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Facebook Data Breach

It makes sense to check if your Facebook data was exposed.  This site seems like a good place for that according to various news sites – https://haveibeenpwned.com/

This article from Forbes mentions that some users’ dates of birth were exposed by the Facebook breach.  “As well as phone numbers and email addresses, the data exposed in the Facebook breach includes dates of birth, relationship statuses and locations.” – https://www.forbes.com/sites/kateoflahertyuk/2021/04/06/facebook-data-breach-heres-what-to-do-now/

A little more information can be found in this Wired article “What Really Caused Facebook’s 500M-User Data Leak?” including this about the data not coming from the 2018 Facebook data breach “the recently public trove of 533 million records is an entirely different data set that attackers created by abusing a flaw in a Facebook address book contacts import feature.” – https://www.wired.com/story/facebook-data-leak-500-million-users-phone-numbers/

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Drop in calls to company ethics hotlines last year.

This article mentions decreased calls to corporate ethics hotlines –
https://www.wsj.com/articles/reports-on-corporate-ethics-hotlines-fell-in-2020-11617615001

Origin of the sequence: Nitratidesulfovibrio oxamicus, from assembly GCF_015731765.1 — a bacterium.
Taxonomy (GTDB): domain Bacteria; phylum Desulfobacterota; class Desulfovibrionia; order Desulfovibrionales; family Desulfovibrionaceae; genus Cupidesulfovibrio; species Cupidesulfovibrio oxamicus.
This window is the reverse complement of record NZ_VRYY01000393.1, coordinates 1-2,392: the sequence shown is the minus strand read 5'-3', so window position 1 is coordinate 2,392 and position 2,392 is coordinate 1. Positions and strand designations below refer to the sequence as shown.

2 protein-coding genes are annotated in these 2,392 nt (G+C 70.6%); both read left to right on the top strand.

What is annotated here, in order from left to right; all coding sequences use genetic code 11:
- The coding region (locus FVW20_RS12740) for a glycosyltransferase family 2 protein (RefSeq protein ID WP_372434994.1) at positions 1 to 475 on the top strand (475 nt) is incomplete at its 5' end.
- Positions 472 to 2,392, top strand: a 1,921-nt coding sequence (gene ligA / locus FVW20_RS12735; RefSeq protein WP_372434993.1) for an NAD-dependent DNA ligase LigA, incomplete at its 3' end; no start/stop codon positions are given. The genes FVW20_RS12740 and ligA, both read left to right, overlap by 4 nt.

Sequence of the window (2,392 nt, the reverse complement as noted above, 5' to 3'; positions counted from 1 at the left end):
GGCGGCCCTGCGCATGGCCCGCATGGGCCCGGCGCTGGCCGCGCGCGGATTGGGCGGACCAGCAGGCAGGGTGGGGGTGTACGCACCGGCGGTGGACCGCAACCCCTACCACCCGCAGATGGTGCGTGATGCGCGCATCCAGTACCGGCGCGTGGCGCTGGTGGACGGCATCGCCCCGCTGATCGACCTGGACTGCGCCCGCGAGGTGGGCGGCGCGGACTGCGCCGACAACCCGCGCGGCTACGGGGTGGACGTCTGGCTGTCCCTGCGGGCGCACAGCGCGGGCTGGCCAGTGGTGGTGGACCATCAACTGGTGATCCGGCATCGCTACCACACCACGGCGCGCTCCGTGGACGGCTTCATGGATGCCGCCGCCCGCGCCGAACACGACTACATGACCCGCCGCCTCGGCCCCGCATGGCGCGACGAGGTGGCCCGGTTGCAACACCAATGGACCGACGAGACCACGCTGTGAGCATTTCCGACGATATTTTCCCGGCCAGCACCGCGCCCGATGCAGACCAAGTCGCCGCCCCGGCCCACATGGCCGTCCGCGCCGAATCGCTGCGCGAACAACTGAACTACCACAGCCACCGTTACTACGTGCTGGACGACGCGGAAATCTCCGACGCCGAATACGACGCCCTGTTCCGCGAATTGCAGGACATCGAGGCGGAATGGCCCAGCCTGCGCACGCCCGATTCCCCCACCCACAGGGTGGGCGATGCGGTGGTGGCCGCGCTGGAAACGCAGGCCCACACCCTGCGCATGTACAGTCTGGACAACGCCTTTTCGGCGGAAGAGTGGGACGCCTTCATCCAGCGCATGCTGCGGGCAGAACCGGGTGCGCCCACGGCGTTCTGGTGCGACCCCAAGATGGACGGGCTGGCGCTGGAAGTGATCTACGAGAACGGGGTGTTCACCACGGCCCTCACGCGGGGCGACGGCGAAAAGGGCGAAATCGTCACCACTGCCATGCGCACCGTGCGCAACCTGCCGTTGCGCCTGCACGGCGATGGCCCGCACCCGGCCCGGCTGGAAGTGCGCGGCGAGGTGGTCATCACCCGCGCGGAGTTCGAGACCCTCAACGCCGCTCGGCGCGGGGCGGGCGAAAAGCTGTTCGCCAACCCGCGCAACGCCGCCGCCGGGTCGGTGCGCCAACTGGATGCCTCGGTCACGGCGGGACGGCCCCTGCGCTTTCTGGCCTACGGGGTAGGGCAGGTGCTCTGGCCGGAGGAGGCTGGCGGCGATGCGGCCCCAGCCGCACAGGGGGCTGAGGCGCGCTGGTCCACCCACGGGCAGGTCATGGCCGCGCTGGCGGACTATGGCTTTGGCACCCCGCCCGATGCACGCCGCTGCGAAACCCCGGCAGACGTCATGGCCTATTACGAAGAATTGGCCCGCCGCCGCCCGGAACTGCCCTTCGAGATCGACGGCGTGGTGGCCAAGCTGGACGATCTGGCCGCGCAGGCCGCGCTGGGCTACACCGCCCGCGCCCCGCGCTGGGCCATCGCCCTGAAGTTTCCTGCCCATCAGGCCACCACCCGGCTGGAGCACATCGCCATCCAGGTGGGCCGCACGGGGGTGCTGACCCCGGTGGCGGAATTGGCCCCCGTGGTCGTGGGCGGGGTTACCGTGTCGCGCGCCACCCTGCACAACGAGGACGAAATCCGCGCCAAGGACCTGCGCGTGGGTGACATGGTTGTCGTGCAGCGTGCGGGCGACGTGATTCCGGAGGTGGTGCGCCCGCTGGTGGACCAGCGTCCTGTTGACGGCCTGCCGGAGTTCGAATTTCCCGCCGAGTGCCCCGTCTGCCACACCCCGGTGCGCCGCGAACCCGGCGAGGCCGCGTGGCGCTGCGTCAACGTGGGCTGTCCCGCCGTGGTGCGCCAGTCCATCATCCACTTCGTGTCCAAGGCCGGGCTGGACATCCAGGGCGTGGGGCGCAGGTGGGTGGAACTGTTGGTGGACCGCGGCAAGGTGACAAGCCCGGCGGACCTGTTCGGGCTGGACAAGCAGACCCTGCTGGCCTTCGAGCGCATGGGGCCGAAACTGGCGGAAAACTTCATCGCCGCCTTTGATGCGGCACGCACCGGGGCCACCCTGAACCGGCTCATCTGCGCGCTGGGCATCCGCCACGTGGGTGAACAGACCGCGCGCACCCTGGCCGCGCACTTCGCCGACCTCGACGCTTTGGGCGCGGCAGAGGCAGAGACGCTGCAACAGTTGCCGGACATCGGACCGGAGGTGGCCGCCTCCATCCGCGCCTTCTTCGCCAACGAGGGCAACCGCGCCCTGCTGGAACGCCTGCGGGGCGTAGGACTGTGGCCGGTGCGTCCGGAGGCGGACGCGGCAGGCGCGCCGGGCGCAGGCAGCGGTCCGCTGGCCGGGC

The SEC previously reported record tips to their whistleblower program. So what is going on? Maybe more employees are working remotely so they are not witnessing unethical or policy-violating behavior, or the way companies remind employees about their internal hotlines was focused on physical presence like signs in the break room. The article lays out other possibilities too.

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Archiving Key to Cyber Security Plans

Archiving and Cyber Security

Much like some organizations found themselves unprepared for massive amount of data coming from the business use of social media in recent years, a wave of security fatigue is already emerging for many managers responsible for protecting operational data. The onslaught of news covering cyber security attacks and data breaches are daily. Paired with an always on stream of doom-sayers, organizations are challenged to stay current and ever feel that they are addressing their cyber security risk.

To set your perspective, let us agree that nothing can be made “un-hackable”. Assuming that means we need to determine what are the steps we can take to shore up our defenses to reduce the risk of compromise in our organizations. One area beyond the firewalls and gateways is operational data. This data is, at the core, the electronic bits and bytes that make up nearly all of doing business day to day from an information point of view.

This includes:

  • Messaging, from email to social media, websites as well as text messages,
  • files ranging from reports, correspondence, contracts and other documents,
  • images, video and audio and other more dynamic data, and
  • meta data, such as dates and times and related information that helps define this data.

Where will we find the largest store of this data? Primarily in your archiving and governance platform(s).